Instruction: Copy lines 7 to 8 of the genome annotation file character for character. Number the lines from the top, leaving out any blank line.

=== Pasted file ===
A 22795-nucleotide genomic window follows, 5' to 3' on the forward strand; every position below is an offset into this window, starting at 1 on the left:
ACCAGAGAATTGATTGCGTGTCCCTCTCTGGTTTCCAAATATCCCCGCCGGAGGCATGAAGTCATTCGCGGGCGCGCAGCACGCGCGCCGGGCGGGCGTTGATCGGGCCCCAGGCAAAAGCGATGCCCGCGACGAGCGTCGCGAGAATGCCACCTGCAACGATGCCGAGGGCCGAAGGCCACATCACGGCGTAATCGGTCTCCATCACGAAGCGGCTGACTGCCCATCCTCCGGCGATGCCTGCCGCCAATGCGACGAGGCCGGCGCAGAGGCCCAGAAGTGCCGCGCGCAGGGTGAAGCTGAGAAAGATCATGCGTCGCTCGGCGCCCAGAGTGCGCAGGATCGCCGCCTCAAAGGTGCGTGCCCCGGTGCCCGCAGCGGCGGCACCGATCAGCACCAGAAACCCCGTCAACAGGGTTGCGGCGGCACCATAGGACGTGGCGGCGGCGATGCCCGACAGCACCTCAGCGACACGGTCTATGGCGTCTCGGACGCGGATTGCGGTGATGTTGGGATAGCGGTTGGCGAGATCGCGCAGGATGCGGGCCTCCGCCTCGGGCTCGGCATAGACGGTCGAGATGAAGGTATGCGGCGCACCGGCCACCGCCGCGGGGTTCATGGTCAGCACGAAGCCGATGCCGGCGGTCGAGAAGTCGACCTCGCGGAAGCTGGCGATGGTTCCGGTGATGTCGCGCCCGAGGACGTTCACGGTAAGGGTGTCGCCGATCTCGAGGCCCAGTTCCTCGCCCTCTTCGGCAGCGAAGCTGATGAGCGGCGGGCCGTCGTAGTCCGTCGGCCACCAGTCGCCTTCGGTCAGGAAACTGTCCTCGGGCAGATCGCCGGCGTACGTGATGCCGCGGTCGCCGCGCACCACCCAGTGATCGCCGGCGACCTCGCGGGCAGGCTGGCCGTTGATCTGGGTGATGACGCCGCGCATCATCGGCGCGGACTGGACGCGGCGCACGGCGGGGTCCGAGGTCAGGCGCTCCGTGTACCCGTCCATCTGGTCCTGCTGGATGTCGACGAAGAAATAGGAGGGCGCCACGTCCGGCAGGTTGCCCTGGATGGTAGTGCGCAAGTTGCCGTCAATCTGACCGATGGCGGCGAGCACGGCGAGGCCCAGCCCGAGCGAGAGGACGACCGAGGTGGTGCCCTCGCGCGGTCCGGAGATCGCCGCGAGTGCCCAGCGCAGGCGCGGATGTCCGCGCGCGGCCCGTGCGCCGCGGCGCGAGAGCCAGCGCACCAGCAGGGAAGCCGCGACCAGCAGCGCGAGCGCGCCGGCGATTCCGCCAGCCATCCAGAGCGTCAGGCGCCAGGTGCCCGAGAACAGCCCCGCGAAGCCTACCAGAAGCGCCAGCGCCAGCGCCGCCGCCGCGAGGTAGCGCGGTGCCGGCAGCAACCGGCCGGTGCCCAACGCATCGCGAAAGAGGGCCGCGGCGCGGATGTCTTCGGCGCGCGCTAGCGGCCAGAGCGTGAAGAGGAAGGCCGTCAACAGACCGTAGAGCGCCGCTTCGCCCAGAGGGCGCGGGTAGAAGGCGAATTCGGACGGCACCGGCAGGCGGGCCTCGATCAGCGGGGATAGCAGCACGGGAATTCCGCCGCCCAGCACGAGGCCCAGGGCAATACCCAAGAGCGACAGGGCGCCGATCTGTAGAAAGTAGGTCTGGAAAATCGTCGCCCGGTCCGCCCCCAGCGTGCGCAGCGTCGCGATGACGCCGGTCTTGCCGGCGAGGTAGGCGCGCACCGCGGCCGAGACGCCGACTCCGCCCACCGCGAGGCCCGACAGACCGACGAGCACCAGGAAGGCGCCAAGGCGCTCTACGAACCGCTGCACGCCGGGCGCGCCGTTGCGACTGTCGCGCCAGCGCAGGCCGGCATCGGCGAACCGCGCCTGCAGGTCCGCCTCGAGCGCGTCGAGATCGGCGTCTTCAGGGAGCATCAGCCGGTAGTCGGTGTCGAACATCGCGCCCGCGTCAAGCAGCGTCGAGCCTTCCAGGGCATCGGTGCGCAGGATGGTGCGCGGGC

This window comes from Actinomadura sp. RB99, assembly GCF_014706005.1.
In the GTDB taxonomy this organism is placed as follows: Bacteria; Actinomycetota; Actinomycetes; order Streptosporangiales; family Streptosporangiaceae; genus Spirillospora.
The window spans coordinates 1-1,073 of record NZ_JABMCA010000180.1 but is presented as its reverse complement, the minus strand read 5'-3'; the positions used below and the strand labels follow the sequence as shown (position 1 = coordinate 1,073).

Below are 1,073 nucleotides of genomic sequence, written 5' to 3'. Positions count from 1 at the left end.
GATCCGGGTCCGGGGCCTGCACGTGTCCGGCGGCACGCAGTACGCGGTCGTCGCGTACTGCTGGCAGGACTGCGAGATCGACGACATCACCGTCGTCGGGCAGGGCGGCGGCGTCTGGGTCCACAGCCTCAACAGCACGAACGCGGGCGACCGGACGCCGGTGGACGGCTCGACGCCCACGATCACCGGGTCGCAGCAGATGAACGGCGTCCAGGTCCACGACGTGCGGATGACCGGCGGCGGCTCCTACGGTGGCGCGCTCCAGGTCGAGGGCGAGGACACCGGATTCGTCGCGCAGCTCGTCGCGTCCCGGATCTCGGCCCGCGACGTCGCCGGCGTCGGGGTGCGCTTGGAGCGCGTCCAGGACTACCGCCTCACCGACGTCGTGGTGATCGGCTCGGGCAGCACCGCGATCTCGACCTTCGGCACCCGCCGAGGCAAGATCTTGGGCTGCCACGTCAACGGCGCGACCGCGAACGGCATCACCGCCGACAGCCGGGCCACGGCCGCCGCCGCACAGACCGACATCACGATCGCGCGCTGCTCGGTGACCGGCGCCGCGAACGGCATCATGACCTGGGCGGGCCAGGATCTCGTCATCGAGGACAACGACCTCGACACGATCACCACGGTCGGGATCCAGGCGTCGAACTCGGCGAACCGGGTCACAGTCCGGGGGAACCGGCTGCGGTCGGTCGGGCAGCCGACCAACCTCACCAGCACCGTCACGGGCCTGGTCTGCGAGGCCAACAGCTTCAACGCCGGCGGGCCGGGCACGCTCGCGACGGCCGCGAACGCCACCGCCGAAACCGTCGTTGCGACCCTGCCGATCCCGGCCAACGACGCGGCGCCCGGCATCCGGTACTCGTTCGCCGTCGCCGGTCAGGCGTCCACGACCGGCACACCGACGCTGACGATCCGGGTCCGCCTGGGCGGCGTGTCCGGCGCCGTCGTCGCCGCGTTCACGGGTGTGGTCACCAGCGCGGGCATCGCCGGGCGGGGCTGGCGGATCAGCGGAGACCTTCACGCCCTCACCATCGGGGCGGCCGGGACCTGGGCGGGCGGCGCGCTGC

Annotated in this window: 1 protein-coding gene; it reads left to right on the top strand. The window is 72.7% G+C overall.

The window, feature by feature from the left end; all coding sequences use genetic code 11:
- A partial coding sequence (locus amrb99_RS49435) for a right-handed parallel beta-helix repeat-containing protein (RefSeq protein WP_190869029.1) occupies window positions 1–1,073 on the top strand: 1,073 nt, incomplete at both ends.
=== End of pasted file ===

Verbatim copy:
GATCCGGGTCCGGGGCCTGCACGTGTCCGGCGGCACGCAGTACGCGGTCGTCGCGTACTGCTGGCAGGACTGCGAGATCGACGACATCACCGTCGTCGGGCAGGGCGGCGGCGTCTGGGTCCACAGCCTCAACAGCACGAACGCGGGCGACCGGACGCCGGTGGACGGCTCGACGCCCACGATCACCGGGTCGCAGCAGATGAACGGCGTCCAGGTCCACGACGTGCGGATGACCGGCGGCGGCTCCTACGGTGGCGCGCTCCAGGTCGAGGGCGAGGACACCGGATTCGTCGCGCAGCTCGTCGCGTCCCGGATCTCGGCCCGCGACGTCGCCGGCGTCGGGGTGCGCTTGGAGCGCGTCCAGGACTACCGCCTCACCGACGTCGTGGTGATCGGCTCGGGCAGCACCGCGATCTCGACCTTCGGCACCCGCCGAGGCAAGATCTTGGGCTGCCACGTCAACGGCGCGACCGCGAACGGCATCACCGCCGACAGCCGGGCCACGGCCGCCGCCGCACAGACCGACATCACGATCGCGCGCTGCTCGGTGACCGGCGCCGCGAACGGCATCATGACCTGGGCGGGCCAGGATCTCGTCATCGAGGACAACGACCTCGACACGATCACCACGGTCGGGATCCAGGCGTCGAACTCGGCGAACCGGGTCACAGTCCGGGGGAACCGGCTGCGGTCGGTCGGGCAGCCGACCAACCTCACCAGCACCGTCACGGGCCTGGTCTGCGAGGCCAACAGCTTCAACGCCGGCGGGCCGGGCACGCTCGCGACGGCCGCGAACGCCACCGCCGAAACCGTCGTTGCGACCCTGCCGATCCCGGCCAACGACGCGGCGCCCGGCATCCGGTACTCGTTCGCCGTCGCCGGTCAGGCGTCCACGACCGGCACACCGACGCTGACGATCCGGGTCCGCCTGGGCGGCGTGTCCGGCGCCGTCGTCGCCGCGTTCACGGGTGTGGTCACCAGCGCGGGCATCGCCGGGCGGGGCTGGCGGATCAGCGGAGACCTTCACGCCCTCACCATCGGGGCGGCCGGGACCTGGGCGGGCGGCGCGCTGC

Annotated in this window: 1 protein-coding gene; it reads left to right on the top strand. The window is 72.7% G+C overall.